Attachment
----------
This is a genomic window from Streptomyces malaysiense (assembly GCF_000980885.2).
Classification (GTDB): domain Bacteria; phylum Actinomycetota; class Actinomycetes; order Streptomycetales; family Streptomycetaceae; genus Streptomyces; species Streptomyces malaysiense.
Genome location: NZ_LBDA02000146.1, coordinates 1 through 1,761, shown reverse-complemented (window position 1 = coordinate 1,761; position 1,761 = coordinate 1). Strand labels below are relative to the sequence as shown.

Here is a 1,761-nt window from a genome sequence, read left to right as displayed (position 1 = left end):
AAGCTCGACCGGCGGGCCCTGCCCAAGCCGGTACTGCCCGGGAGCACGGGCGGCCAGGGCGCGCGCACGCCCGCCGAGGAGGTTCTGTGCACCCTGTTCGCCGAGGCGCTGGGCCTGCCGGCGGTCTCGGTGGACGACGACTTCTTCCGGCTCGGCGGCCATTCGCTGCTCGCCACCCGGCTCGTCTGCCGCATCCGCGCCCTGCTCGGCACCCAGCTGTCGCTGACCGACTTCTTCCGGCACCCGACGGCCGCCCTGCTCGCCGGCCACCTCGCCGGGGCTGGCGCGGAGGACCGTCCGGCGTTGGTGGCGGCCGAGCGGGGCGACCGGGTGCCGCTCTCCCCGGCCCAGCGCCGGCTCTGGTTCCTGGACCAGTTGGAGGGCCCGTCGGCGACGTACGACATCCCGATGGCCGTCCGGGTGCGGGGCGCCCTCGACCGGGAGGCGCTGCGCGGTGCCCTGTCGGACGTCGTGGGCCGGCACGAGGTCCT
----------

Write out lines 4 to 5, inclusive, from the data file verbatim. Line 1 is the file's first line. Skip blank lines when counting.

Here is a 1,761-nt window from a genome sequence, read left to right as displayed (position 1 = left end):
AAGCTCGACCGGCGGGCCCTGCCCAAGCCGGTACTGCCCGGGAGCACGGGCGGCCAGGGCGCGCGCACGCCCGCCGAGGAGGTTCTGTGCACCCTGTTCGCCGAGGCGCTGGGCCTGCCGGCGGTCTCGGTGGACGACGACTTCTTCCGGCTCGGCGGCCATTCGCTGCTCGCCACCCGGCTCGTCTGCCGCATCCGCGCCCTGCTCGGCACCCAGCTGTCGCTGACCGACTTCTTCCGGCACCCGACGGCCGCCCTGCTCGCCGGCCACCTCGCCGGGGCTGGCGCGGAGGACCGTCCGGCGTTGGTGGCGGCCGAGCGGGGCGACCGGGTGCCGCTCTCCCCGGCCCAGCGCCGGCTCTGGTTCCTGGACCAGTTGGAGGGCCCGTCGGCGACGTACGACATCCCGATGGCCGTCCGGGTGCGGGGCGCCCTCGACCGGGAGGCGCTGCGCGGTGCCCTGTCGGACGTCGTGGGCCGGCACGAGGTCCT